Standard & Poor's yesterday moved the AAA financial strength rating of bond insurer Financial Security Assurance Inc. to CreditWatch negative, while three European governments continued to work on plans to strengthen FSA's parent Dexia SA.
The action on FSA follows Tuesday's downgrade of Dexia's core units to A-plus from AA-minus. Last week, the governments of Belgium, France, and Luxembourg - along with institutional investors - helped prop up Dexia with a capital infusion $9.2 billion, and the economy ministers of those countries planned to meet last night to discuss further support, according to news reports.
"We believe ongoing support from Dexia for FSA is less certain in view of its weaker credit profile and recent changes to ownership and senior management," Standard & Poor's credit analyst Robert Green said in a statement. "These changes raise questions as to whether FSA will still be viewed as a strategic investment going forward. FSA's ability to raise capital and access to liquidity are, we believe, very strongly linked and limited to Dexia."
FSA said it believes the rating action reflects the uncertainty about the economy and Dexia's support and not FSA's "fundamental credit strength." FSA said it has "sufficient resources to meet all claim payments in Standard & Poor's current triple-A stress environment."
"FSA benefits from a strong business model, which produces a stable base of future revenues from embedded unearned premiums and investment income, without requiring new business origination activity or access to market funding," said Robert P. Cochran, chairman and chief executive officer.
Standard & Poor's also noted the uncertainty about the level of support Dexia would provide to FSA's financial products unit. Dexia last week converted a $5 billion unsecured credit line it had offered to FSA into a repo facility and said it would inject no more than $500 million of additional capital into the unit to cover economic losses beyond the $316 million of losses recognized at the end of June 2008. FSA said the support "significantly exceeds Standard & Poor's risk-based capital charge for the FP portfolio."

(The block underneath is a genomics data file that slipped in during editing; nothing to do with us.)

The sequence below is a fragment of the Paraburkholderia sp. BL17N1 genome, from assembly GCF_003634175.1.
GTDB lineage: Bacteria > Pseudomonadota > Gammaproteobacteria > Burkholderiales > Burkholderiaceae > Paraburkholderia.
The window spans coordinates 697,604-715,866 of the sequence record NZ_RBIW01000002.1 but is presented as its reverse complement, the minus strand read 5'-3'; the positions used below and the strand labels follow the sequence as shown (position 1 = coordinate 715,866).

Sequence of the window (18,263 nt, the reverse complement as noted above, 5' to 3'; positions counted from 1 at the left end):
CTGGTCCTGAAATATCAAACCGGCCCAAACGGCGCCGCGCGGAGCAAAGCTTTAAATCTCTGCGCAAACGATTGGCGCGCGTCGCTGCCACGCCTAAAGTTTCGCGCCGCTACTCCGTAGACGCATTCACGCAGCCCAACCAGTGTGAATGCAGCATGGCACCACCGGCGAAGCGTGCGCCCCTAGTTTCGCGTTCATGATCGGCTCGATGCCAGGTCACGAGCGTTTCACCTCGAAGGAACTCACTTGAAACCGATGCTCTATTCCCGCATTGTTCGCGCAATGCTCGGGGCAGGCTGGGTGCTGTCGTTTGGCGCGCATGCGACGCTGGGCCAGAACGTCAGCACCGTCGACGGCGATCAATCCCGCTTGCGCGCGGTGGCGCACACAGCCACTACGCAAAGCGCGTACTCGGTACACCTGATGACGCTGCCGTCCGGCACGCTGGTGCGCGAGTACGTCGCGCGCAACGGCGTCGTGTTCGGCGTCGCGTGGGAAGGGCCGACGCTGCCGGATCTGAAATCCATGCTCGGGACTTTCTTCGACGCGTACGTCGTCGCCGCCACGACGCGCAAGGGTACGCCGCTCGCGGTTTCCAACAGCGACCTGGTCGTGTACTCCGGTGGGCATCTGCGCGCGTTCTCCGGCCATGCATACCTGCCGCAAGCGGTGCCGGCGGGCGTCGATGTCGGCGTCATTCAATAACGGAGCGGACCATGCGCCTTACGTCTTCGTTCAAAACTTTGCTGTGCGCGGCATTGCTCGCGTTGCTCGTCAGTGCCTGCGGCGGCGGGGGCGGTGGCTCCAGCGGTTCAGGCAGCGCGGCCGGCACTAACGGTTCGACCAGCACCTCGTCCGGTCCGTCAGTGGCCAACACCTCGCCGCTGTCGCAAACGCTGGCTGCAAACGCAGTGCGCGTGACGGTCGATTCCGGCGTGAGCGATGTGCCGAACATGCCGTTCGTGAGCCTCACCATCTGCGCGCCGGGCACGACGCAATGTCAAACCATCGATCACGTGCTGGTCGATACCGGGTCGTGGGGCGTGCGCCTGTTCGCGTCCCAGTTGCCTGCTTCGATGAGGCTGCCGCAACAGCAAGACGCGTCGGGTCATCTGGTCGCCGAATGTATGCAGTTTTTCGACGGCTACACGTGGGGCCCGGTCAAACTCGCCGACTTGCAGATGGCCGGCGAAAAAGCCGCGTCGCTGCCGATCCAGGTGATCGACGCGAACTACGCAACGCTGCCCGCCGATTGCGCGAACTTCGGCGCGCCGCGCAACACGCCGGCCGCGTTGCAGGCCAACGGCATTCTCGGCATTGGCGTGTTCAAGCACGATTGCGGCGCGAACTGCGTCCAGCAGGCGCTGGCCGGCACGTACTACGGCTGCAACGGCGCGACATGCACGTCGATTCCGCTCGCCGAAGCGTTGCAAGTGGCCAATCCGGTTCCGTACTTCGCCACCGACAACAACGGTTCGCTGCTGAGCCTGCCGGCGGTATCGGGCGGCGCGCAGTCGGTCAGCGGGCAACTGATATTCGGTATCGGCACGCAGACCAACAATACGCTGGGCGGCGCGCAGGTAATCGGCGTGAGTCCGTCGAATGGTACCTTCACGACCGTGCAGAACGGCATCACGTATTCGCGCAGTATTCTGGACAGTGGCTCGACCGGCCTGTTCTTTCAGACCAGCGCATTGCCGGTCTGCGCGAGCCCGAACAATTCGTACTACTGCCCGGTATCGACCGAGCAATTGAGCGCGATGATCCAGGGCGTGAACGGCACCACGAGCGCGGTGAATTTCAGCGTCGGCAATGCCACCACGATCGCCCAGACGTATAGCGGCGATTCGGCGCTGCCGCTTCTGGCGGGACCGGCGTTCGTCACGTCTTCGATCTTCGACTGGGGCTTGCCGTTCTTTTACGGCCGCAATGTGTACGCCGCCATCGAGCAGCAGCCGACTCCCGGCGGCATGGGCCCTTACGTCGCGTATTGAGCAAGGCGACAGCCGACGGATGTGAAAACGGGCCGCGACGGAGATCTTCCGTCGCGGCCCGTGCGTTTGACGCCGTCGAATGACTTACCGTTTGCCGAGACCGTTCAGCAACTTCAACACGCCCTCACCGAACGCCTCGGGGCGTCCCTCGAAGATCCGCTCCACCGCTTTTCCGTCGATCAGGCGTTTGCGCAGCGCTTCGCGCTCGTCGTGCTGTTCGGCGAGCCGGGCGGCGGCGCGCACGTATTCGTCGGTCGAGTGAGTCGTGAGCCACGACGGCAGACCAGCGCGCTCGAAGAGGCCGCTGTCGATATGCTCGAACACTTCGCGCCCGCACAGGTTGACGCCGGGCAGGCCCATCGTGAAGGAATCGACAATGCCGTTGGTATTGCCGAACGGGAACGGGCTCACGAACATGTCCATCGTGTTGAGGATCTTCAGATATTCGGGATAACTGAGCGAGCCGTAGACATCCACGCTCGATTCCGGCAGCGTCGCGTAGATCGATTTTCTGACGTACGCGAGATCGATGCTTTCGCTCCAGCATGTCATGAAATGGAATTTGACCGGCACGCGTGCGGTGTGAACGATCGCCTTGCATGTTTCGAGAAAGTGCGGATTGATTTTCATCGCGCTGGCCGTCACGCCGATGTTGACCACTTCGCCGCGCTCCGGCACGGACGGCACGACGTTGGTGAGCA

A positive outcome to the review will hinge upon Dexia and its decisions about FSA's future, Standard & Poor's said.
"A favorable resolution to the CreditWatch action on FSA is subject to the positive resolution of Dexia's CreditWatch status as well as favorable clarification of capital and liquidity support and FSA's strategic role within the Dexia group," Standard & Poor's said.
The agency's most recent action won't likely have a large impact on the pricing of FSA-backed bonds, said MD Sass portfolio manager Evan Rourke. Other than bonds wrapped by Berkshire Hathaway Assurance Corp., investors are wary about offering premiums for insured bonds.
"My impression was the market was not conferring any kind of real yield premiums for FSA insurance, so essentially you're sort of washing to the underlying already," Rourke said. "In some ways, I think the market has already priced to the downgrade, so I don't think it will have an immediate effect other than to make already jittery people more jittery."
Standard & Poor's also downgraded the long-term counterparty credit rating of FSA Holdings Ltd. to A-plus from AA-minus. As the intermediary holder of the bond insurance subsidiary, its credit quality is essentially equal to that of Dexia, Standard & Poor's said.
Elsewhere in the bond insurance market, MBIA Inc. confirmed it has laid off a portion of its staff as it continues to deal with fallout from the credit crisis. It would not comment on the size or timing of the staff reduction.
"We have adjusted our staffing levels to reflect current activities and the anticipated realignment of our business to be achieved through MBIA's previously announced transformation goals," Willard Hill, chief marketing and communications officer, said in a statement.